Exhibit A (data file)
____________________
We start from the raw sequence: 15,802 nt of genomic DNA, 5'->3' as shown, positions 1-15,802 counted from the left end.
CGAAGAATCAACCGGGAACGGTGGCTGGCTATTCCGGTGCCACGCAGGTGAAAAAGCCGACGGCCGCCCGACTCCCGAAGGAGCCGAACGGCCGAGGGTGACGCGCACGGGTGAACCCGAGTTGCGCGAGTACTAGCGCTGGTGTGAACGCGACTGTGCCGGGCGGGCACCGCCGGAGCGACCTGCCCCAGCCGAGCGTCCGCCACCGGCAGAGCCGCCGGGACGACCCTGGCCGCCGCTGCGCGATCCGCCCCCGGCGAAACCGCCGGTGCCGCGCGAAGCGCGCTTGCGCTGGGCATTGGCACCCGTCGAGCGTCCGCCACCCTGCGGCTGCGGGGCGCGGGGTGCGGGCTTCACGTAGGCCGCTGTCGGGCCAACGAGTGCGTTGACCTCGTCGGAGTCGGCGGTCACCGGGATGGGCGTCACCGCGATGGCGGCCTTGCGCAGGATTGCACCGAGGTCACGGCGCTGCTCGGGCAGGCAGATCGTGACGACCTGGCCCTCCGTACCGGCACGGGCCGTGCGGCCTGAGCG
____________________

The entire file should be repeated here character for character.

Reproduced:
We start from the raw sequence: 15,802 nt of genomic DNA, 5'->3' as shown, positions 1-15,802 counted from the left end.
CGAAGAATCAACCGGGAACGGTGGCTGGCTATTCCGGTGCCACGCAGGTGAAAAAGCCGACGGCCGCCCGACTCCCGAAGGAGCCGAACGGCCGAGGGTGACGCGCACGGGTGAACCCGAGTTGCGCGAGTACTAGCGCTGGTGTGAACGCGACTGTGCCGGGCGGGCACCGCCGGAGCGACCTGCCCCAGCCGAGCGTCCGCCACCGGCAGAGCCGCCGGGACGACCCTGGCCGCCGCTGCGCGATCCGCCCCCGGCGAAACCGCCGGTGCCGCGCGAAGCGCGCTTGCGCTGGGCATTGGCACCCGTCGAGCGTCCGCCACCCTGCGGCTGCGGGGCGCGGGGTGCGGGCTTCACGTAGGCCGCTGTCGGGCCAACGAGTGCGTTGACCTCGTCGGAGTCGGCGGTCACCGGGATGGGCGTCACCGCGATGGCGGCCTTGCGCAGGATTGCACCGAGGTCACGGCGCTGCTCGGGCAGGCAGATCGTGACGACCTGGCCCTCCGTACCGGCACGGGCCGTGCGGCCTGAGCG